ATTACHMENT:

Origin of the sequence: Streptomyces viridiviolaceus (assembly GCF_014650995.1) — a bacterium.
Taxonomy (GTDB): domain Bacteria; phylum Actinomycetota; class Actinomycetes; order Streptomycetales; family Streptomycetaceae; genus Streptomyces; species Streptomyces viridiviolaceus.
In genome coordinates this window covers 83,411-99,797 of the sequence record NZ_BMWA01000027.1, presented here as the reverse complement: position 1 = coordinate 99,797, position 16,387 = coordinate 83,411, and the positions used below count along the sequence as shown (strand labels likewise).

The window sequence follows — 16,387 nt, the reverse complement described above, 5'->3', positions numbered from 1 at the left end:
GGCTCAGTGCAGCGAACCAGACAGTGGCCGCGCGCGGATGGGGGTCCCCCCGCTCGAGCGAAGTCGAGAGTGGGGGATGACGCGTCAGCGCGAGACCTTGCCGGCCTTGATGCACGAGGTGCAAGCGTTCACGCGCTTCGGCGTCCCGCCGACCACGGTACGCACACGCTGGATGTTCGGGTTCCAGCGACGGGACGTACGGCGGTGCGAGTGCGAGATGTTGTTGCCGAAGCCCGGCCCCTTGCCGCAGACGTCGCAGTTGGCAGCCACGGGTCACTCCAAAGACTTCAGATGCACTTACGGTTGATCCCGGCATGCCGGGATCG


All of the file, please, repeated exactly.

Origin of the sequence: Streptomyces viridiviolaceus (assembly GCF_014650995.1) — a bacterium.
Taxonomy (GTDB): domain Bacteria; phylum Actinomycetota; class Actinomycetes; order Streptomycetales; family Streptomycetaceae; genus Streptomyces; species Streptomyces viridiviolaceus.
In genome coordinates this window covers 83,411-99,797 of the sequence record NZ_BMWA01000027.1, presented here as the reverse complement: position 1 = coordinate 99,797, position 16,387 = coordinate 83,411, and the positions used below count along the sequence as shown (strand labels likewise).

The window sequence follows — 16,387 nt, the reverse complement described above, 5'->3', positions numbered from 1 at the left end:
GGCTCAGTGCAGCGAACCAGACAGTGGCCGCGCGCGGATGGGGGTCCCCCCGCTCGAGCGAAGTCGAGAGTGGGGGATGACGCGTCAGCGCGAGACCTTGCCGGCCTTGATGCACGAGGTGCAAGCGTTCACGCGCTTCGGCGTCCCGCCGACCACGGTACGCACACGCTGGATGTTCGGGTTCCAGCGACGGGACGTACGGCGGTGCGAGTGCGAGATGTTGTTGCCGAAGCCCGGCCCCTTGCCGCAGACGTCGCAGTTGGCAGCCACGGGTCACTCCAAAGACTTCAGATGCACTTACGGTTGATCCCGGCATGCCGGGATCG